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Suppose I have this Windows wchar_t string:




and would like to convert it (not neccessarily programatically; it will be a one-time thing) to GCC/Linux wchar_t format, which is UTF-32 AFAIK. How do I do it? (a general explanation would be nice, but example based on this concrete case would be helpful as well)

Please don't direct me to character conversion sites. I would like to convert from L"\x(something)" form and not "end character" form.

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Good question. I just can't figure how to do it correctly, but using some script that will modify the source code... +1 ... –  paercebal Oct 25 '08 at 10:21
A script is not neccessary. I can do it by hand, just don't know what would be correct equivalent. –  Paweł Hajdan Oct 25 '08 at 10:24
can't you use -fwide-exec-charset=utf-16 to make gcc use the same charset like visual c++ ? –  Johannes Schaub - litb Dec 8 '08 at 23:21
litb: it doesn't solve the problem when interfacing with other libraries compiled without this option. –  Paweł Hajdan Dec 30 '08 at 12:33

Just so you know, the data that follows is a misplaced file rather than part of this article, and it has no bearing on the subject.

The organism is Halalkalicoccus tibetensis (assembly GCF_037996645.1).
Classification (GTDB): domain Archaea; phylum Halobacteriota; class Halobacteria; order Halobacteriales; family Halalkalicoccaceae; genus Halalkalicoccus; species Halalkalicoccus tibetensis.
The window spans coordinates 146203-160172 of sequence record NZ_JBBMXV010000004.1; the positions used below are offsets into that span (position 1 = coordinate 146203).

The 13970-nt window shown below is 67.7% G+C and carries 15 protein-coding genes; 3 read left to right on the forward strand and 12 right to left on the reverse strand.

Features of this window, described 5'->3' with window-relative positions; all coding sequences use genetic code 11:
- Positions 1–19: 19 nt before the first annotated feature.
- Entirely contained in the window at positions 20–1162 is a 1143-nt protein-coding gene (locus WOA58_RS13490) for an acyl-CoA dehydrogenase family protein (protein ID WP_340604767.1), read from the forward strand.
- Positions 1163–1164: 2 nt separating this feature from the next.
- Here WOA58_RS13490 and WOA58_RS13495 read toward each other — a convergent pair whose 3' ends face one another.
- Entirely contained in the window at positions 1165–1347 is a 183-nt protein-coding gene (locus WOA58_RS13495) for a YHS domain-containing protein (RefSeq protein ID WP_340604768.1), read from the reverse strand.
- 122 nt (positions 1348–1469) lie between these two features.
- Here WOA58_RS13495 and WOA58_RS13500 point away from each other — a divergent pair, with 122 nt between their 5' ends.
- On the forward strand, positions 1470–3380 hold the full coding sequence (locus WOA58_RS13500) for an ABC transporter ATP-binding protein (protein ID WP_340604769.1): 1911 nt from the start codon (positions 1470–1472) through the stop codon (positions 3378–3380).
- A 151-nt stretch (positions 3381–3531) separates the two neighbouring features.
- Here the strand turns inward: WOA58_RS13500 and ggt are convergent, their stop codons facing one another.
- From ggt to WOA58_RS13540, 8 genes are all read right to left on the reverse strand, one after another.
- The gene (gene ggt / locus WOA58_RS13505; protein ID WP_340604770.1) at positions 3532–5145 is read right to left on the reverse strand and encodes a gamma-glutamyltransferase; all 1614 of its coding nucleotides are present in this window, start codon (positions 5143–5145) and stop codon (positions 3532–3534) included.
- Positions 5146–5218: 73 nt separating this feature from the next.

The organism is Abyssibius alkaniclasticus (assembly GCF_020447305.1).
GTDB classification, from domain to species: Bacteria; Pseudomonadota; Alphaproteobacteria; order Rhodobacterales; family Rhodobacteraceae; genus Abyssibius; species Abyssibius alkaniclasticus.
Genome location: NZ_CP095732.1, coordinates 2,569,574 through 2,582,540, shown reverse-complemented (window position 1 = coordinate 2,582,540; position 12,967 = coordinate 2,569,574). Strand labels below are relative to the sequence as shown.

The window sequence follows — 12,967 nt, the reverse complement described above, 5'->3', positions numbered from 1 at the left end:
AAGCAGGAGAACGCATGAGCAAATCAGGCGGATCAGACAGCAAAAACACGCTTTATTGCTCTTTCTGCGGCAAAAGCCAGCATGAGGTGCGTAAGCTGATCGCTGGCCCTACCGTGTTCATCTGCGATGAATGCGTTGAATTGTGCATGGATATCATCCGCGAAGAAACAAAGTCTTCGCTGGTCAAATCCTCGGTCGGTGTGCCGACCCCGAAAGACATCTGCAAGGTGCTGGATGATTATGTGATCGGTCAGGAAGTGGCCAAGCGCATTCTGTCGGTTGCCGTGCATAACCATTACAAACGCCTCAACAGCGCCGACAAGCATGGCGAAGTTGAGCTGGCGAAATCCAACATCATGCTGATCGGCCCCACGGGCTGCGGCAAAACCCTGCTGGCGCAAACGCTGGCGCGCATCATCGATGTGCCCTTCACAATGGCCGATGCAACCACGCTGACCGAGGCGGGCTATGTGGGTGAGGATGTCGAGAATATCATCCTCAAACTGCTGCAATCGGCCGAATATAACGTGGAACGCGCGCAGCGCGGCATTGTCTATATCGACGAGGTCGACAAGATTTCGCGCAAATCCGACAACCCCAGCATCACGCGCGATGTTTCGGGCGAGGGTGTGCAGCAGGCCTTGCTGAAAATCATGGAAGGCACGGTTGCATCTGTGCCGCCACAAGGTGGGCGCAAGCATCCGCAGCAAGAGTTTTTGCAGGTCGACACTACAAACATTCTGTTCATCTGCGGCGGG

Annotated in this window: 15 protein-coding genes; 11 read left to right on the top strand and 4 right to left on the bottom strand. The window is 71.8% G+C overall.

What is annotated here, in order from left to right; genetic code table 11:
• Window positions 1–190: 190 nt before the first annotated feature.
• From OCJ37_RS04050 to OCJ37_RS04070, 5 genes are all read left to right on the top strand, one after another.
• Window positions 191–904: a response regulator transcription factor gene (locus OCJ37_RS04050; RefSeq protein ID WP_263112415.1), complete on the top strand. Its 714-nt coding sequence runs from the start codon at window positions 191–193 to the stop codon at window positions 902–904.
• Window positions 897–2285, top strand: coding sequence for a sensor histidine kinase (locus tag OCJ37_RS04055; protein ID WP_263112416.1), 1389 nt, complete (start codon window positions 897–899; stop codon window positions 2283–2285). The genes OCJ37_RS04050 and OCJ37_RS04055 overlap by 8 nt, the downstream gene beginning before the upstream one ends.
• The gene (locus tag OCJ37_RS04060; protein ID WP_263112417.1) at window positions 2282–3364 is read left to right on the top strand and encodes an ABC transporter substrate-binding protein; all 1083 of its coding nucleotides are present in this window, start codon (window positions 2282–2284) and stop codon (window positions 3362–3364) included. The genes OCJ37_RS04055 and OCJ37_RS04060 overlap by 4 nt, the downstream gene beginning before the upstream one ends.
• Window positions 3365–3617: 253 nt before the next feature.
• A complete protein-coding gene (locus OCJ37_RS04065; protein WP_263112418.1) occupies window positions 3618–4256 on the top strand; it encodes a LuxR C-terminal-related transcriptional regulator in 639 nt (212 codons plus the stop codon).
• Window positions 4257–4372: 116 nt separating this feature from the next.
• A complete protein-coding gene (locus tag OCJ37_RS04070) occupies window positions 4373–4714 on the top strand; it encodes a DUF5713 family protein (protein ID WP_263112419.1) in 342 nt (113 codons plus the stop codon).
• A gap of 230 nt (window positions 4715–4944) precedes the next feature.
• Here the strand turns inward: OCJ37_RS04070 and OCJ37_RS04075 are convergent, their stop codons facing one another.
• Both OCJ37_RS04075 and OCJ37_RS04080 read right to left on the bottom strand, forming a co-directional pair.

4 Answers 4

up vote 0 down vote accepted

One of the most used libraries to do character conversion is the ICU library http://icu-project.org/ It is e.g. used by some boost http://www.boost.org/ libraries.

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Would converting from UTF-16 (the Visual C++ wchar_t form) to UTF-8, then possibly from UTF-8 to UCS-4 (the GCC wchar_t form), be an acceptable answer?

If so, then in Windows you could use the WideCharToMultiByte function (with CP_UTF8 for the CodePage parameter), for the first part of the conversion. Then you could either paste the resulting UTF-8 strings directly into your program, or convert them further. Here is a message showing how one person did it; you can also write your own code or do it manually (the official spec, with a section on exactly how to convert UTF-8 to UCS-4, can be found here). There may be an easier way, I'm not overly familiar with the conversion stuff in Linux yet.

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ah, you beat me to the answer. +1 –  aib Oct 25 '08 at 15:32

You only need to worry about characters between \xD800 and \xDFFF inclusive. Every other character should map exactly the same from UTF-16 to UCS-4 when zero-filled.

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Ignacio is right, if you don't use some rare Chinese characters (or some extinct scripts), then the mapping is one to one. (the official "lingo" is "if you don't have characters outside BMP")

This is the algorithm, just in case: http://unicode.org/faq/utf_bom.html#utf16-3 But again, most likely useless for your real case.

You can also use the free sources from Unicode (ftp://ftp.unicode.org/Public/PROGRAMS/CVTUTF)

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